From Lian Low – prose editor

Food is essential to our survival, it is nourishing, nurturing and pleasurable, but it can also be a way in to our remembered cultural identities. There are a number of Asian-Australians who have rode the wave as food celebrities – Luke Nguyen, owner and chef of Sydney’s Red Lantern was a SBS regular in Luke Nguyen’s Vietnam; and Poh Ling Yeow who lost out on MasterChef is now a force on her own with her own program, Poh’s Kitchen.  Last year’s MasterChef winner Adam Liaw has released a book titled Two Asian Kitchens and will be opening a restaurant in Sydney later this year.
As cooking shows take over Australian lounges, Peril writers sent in their contributions to the theme.  Hop Dac reminisces childhood culinary experiences, but spins the exotic out of the experience.  Stephanie Lai also reminisces about comfort foods, but writes about the challenge to cultural identity when she became vegan.  Thuy Linh Nguyen interrogates the essentialisation of cultural identity and food.  Maxine Clarke brings us to England during the dark times of Sir Oswald Mosley’s Anti-Immigration Union Movement.  And lastly, Loretta Mui adopts into a playscript her hilarious performance piece from the Ladies of Colour Cabaret in which she in the character of a Mistress tortures 19th century photographer and anthropologist John Thomson.
This edition we also debut our two Peril bloggers.  Every fortnight, Peril’s website will be updated with new content from Eurasian Sensation and Lia Incognita, so don’t forget to check their updates!
I hope you enjoy eating the words in this edition!


From Miriam Wei Wei Lo poetry editor

There were some fascinating submissions among the 48 poems received for the Food issue, some intrigued for the wrong reasons (how could this possibly be related to the theme?), others engaged with the theme in innovative ways.  I chose five out of the latter category: Cassandra Atherton’s prose poem “Shinjuku Morning” is a sensual conjunction of food and love, set in Japan.  Yang Xie’s “Rotting” (translated by Ouyang Yu) is more meditative, and draws our attention to differences between appearance and reality.  Karen Greenbaum-Maya’s “Pork Suite” is a foodie rhapsody, Changming Yuan’s “Mushroom” is simpler, but also powerful, in its approach, and Skye Davidson’s “Anorexia” is a different take on food altogether.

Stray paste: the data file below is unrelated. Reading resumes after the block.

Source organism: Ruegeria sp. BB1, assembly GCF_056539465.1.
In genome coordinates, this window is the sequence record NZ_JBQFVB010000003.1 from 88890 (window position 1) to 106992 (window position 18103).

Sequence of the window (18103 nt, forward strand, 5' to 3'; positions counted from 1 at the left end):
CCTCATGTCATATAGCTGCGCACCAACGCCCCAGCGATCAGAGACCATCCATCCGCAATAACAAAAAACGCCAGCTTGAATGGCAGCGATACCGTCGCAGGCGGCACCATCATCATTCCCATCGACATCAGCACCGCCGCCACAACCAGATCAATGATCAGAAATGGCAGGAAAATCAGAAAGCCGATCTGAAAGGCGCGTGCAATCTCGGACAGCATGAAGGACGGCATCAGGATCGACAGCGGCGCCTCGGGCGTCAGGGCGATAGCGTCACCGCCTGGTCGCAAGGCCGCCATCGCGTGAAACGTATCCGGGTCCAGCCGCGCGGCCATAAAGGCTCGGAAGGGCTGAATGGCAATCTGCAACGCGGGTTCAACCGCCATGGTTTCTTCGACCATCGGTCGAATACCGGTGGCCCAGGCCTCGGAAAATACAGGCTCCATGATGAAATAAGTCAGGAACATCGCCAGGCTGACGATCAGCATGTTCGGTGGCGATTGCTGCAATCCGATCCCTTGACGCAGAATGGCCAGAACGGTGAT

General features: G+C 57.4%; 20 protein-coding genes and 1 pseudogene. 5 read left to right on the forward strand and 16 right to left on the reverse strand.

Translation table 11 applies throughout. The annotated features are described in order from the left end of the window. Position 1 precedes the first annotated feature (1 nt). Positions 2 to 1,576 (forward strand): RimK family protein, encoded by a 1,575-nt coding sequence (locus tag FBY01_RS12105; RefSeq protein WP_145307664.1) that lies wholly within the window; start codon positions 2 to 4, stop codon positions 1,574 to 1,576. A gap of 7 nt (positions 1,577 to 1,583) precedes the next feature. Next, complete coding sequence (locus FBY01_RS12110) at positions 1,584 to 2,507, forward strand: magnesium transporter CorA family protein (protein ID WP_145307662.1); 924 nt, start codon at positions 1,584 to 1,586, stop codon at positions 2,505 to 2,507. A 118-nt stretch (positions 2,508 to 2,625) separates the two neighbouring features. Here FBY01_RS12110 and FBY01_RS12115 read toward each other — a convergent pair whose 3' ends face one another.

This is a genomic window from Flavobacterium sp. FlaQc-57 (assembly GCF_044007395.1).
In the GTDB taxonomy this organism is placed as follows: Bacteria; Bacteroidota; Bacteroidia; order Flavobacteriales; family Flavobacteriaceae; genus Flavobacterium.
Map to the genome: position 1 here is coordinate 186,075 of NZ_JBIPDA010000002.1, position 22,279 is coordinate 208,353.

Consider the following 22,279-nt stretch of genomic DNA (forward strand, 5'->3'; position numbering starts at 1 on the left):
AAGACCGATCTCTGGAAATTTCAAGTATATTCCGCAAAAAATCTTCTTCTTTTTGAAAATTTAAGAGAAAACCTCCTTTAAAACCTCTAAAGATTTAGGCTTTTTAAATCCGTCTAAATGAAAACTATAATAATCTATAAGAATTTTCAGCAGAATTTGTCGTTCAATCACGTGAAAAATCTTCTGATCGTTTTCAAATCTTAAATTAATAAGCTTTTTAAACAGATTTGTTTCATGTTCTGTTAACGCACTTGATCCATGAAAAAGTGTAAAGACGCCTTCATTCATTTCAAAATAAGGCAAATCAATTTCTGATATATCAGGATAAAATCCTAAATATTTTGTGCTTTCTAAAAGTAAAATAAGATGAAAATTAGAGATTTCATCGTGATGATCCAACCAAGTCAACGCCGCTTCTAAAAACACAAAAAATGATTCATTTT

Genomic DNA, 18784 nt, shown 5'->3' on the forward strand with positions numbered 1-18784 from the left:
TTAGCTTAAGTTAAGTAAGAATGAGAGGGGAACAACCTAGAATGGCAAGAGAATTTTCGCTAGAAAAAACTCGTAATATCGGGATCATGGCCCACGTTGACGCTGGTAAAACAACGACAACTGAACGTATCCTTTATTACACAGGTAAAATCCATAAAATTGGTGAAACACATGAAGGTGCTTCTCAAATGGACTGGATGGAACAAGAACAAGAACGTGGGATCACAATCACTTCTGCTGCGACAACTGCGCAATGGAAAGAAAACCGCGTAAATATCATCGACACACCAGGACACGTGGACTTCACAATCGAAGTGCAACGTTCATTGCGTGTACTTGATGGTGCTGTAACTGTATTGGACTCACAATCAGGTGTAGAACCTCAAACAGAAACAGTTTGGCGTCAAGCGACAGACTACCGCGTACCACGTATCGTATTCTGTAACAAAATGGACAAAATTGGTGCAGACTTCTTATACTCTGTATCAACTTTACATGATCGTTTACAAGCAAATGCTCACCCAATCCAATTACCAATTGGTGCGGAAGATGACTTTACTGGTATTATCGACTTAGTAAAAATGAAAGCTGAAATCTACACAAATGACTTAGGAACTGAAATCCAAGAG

Author: Lian Low

Lian Low is currently Peril's Chairperson and Writer-at-Large, previously Editor-in-Chief (2010-2014) and Prose Editor (2009-2014). In early 2015, she collaborated on the performance text of the sold-out premiere of Do you speak Chinese? at the Malthouse Theatre & Dance Massive. In the middle of 2015, she was a Wheeler Centre Hot Desk Fellow, and read her travel memoir in progress at their Next Big Thing: Hot Desk edition. At the end of 2015, Melbourne’s UNESCO City of Literature Office Travel Fund initiative funded her travels to the Ubud Writers and Readers Festival and the Melaka Arts and Performance Festival in Malaysia. Find her on http://lianlow.weebly.com/ and Twitter @Lian__Low

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